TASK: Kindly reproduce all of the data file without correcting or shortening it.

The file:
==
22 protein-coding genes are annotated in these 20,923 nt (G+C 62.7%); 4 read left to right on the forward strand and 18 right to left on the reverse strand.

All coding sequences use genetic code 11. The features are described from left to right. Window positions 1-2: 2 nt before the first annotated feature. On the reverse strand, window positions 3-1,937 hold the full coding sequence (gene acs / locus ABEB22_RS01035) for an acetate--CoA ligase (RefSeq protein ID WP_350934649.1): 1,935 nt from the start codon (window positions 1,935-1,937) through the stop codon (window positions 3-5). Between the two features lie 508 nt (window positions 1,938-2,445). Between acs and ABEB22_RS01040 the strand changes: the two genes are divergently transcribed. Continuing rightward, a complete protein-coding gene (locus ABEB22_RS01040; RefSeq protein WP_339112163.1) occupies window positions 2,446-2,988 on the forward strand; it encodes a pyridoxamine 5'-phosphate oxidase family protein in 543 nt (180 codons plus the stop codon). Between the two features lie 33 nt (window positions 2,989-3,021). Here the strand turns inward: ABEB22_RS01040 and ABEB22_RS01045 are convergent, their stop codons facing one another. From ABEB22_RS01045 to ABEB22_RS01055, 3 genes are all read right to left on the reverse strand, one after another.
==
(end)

22 protein-coding genes are annotated in these 20,923 nt (G+C 62.7%); 4 read left to right on the forward strand and 18 right to left on the reverse strand.

All coding sequences use genetic code 11. The features are described from left to right. Window positions 1-2: 2 nt before the first annotated feature. On the reverse strand, window positions 3-1,937 hold the full coding sequence (gene acs / locus ABEB22_RS01035) for an acetate--CoA ligase (RefSeq protein ID WP_350934649.1): 1,935 nt from the start codon (window positions 1,935-1,937) through the stop codon (window positions 3-5). Between the two features lie 508 nt (window positions 1,938-2,445). Between acs and ABEB22_RS01040 the strand changes: the two genes are divergently transcribed. Continuing rightward, a complete protein-coding gene (locus ABEB22_RS01040; RefSeq protein WP_339112163.1) occupies window positions 2,446-2,988 on the forward strand; it encodes a pyridoxamine 5'-phosphate oxidase family protein in 543 nt (180 codons plus the stop codon). Between the two features lie 33 nt (window positions 2,989-3,021). Here the strand turns inward: ABEB22_RS01040 and ABEB22_RS01045 are convergent, their stop codons facing one another. From ABEB22_RS01045 to ABEB22_RS01055, 3 genes are all read right to left on the reverse strand, one after another.